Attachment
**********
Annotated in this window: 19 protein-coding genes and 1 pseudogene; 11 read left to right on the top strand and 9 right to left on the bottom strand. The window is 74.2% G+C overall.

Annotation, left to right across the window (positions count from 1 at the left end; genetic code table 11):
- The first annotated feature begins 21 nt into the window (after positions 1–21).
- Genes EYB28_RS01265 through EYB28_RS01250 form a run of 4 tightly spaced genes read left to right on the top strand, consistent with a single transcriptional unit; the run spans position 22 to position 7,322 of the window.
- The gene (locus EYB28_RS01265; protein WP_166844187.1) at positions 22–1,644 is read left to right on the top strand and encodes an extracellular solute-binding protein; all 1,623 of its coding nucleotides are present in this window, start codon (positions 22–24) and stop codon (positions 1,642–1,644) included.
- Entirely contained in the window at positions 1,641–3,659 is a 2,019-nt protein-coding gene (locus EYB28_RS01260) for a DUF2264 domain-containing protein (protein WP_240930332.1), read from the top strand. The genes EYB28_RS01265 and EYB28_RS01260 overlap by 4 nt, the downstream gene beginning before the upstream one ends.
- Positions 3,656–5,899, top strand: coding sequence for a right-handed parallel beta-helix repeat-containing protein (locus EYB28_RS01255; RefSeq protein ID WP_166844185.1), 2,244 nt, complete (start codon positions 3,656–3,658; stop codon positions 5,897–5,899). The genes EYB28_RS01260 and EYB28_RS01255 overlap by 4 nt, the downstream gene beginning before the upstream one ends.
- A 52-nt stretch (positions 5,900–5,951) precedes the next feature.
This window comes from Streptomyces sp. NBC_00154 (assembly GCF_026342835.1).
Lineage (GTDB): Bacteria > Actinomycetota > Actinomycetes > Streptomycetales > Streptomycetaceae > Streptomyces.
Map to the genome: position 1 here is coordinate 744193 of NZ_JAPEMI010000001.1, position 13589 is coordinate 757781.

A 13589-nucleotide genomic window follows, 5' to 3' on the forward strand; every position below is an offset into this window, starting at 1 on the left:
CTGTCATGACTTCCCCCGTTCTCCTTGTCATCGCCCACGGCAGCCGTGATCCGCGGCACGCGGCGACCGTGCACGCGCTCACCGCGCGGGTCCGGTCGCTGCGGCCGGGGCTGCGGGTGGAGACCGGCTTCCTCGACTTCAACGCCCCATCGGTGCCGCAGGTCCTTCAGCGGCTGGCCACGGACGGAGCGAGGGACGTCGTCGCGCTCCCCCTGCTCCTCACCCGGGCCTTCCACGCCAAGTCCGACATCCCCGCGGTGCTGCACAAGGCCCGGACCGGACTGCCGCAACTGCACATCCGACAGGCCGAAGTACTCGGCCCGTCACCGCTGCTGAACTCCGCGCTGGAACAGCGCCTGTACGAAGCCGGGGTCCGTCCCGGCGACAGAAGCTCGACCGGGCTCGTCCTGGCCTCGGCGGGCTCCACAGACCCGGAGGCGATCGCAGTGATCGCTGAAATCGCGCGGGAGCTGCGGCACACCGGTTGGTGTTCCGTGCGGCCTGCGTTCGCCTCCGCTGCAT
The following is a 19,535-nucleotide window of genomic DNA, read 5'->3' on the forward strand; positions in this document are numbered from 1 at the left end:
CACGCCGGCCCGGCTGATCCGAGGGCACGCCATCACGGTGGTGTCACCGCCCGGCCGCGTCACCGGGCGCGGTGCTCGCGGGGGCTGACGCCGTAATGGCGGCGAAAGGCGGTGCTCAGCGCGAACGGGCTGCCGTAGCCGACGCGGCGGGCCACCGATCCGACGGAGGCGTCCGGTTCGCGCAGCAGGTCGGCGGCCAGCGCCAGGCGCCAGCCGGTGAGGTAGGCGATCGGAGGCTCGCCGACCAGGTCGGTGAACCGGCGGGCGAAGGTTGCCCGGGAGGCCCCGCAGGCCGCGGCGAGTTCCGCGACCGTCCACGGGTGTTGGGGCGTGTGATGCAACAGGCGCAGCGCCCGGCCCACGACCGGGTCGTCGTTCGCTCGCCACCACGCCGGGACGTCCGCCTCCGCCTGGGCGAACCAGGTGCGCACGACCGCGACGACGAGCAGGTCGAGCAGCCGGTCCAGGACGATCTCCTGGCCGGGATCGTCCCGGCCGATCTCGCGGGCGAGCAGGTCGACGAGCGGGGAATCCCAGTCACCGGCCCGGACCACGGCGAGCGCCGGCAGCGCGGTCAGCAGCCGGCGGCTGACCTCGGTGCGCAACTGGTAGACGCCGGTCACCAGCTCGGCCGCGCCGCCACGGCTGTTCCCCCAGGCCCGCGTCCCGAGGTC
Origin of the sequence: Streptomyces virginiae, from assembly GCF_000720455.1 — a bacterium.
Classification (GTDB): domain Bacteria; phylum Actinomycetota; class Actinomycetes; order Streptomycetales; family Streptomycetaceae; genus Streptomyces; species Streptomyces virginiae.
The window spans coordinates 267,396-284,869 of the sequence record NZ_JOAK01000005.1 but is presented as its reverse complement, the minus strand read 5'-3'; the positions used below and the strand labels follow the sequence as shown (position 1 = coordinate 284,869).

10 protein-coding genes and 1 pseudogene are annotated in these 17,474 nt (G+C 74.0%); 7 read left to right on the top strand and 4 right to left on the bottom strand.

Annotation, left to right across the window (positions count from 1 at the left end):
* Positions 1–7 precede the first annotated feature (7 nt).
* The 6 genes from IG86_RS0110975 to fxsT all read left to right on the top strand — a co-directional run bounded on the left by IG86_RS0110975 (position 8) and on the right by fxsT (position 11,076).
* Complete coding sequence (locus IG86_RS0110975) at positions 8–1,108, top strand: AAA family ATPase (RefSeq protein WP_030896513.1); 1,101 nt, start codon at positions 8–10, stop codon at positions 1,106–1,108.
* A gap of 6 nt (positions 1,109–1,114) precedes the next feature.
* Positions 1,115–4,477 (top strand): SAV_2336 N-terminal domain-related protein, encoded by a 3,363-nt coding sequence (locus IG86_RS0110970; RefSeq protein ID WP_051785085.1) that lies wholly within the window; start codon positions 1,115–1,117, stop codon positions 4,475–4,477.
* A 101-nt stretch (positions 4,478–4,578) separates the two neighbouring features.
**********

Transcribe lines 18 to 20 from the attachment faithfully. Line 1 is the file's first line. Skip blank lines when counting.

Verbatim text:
The window spans coordinates 267,396-284,869 of the sequence record NZ_JOAK01000005.1 but is presented as its reverse complement, the minus strand read 5'-3'; the positions used below and the strand labels follow the sequence as shown (position 1 = coordinate 284,869).

10 protein-coding genes and 1 pseudogene are annotated in these 17,474 nt (G+C 74.0%); 7 read left to right on the top strand and 4 right to left on the bottom strand.

Annotation, left to right across the window (positions count from 1 at the left end):